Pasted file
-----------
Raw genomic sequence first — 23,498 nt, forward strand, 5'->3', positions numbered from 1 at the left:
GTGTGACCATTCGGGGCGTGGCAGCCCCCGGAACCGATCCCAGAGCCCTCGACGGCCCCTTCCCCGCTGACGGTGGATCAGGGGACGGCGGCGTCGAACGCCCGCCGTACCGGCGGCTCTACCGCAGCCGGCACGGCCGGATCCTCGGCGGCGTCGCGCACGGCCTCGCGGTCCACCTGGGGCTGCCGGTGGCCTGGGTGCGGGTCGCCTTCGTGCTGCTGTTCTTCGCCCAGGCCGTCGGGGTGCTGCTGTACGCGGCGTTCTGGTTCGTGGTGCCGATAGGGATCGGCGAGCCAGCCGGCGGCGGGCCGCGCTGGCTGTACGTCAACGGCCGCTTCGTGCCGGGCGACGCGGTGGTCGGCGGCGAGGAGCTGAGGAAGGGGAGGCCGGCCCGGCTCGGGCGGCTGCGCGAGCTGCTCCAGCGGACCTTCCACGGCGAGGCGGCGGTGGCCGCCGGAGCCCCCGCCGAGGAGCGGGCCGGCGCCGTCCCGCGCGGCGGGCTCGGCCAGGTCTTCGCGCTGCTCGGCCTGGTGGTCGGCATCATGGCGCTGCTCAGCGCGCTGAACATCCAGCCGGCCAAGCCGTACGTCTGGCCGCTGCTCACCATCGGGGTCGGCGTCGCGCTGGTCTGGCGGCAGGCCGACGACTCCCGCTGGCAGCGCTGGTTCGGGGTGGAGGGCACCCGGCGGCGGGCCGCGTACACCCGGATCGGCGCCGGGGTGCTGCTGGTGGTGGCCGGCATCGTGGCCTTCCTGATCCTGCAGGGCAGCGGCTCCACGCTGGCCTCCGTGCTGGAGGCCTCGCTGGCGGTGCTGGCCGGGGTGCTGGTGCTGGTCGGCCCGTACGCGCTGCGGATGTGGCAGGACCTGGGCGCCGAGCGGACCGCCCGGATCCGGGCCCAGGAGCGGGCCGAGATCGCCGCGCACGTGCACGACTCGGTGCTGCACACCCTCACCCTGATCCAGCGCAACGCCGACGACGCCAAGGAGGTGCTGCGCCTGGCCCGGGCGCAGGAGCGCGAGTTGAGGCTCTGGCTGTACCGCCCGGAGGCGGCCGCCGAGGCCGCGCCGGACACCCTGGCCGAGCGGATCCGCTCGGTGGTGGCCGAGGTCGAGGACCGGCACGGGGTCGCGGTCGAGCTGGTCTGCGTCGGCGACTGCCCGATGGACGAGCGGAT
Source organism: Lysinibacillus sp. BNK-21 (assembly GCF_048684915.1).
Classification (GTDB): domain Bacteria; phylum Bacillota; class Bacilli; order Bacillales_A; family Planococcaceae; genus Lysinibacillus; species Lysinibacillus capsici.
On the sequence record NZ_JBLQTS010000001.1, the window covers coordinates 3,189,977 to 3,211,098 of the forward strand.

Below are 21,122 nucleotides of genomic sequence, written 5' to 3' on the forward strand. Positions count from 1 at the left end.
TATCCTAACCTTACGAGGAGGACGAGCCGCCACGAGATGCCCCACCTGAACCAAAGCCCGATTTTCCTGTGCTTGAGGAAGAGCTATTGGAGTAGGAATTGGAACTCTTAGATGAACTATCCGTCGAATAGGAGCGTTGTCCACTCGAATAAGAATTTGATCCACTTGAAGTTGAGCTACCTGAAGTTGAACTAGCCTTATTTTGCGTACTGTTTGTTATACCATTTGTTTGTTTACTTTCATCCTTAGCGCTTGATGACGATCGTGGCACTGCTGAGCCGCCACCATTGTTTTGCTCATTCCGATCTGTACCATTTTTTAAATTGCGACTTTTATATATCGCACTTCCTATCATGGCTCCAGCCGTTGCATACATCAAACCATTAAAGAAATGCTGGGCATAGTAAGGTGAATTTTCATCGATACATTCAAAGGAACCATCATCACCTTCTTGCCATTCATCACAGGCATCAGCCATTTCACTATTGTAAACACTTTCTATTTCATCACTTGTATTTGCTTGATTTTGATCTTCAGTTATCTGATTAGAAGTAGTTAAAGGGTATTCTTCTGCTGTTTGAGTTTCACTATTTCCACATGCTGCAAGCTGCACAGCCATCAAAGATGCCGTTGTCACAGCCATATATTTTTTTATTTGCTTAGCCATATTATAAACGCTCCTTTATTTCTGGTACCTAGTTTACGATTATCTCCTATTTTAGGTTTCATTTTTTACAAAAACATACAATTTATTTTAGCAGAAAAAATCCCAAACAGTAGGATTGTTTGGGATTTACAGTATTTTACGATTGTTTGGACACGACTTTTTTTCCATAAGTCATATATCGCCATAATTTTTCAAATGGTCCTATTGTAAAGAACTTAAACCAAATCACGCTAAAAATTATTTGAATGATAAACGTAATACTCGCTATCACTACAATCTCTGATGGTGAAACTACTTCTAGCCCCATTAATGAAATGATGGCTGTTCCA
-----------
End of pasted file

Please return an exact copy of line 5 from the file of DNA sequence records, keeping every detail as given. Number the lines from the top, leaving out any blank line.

On the sequence record NZ_JBLQTS010000001.1, the window covers coordinates 3,189,977 to 3,211,098 of the forward strand.